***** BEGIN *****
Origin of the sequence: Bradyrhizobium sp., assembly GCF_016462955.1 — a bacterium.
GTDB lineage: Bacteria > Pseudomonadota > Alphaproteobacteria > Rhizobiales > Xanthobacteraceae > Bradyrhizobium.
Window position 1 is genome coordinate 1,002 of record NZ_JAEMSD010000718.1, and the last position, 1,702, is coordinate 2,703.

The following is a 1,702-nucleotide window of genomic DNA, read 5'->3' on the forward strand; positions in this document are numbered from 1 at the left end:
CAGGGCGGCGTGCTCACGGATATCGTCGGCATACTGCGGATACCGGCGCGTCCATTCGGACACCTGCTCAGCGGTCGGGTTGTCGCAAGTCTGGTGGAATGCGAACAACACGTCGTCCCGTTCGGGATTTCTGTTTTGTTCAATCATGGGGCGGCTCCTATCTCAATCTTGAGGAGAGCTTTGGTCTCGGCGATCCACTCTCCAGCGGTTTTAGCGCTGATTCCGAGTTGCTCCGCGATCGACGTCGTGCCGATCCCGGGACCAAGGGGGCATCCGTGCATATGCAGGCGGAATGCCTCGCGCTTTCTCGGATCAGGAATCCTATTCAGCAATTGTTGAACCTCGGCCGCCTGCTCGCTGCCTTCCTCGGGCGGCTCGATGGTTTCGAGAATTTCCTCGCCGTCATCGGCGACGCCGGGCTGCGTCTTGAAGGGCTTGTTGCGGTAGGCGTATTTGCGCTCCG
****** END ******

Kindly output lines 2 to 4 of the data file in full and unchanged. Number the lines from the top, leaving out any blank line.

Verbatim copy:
GTDB lineage: Bacteria > Pseudomonadota > Alphaproteobacteria > Rhizobiales > Xanthobacteraceae > Bradyrhizobium.
Window position 1 is genome coordinate 1,002 of record NZ_JAEMSD010000718.1, and the last position, 1,702, is coordinate 2,703.

The following is a 1,702-nucleotide window of genomic DNA, read 5'->3' on the forward strand; positions in this document are numbered from 1 at the left end: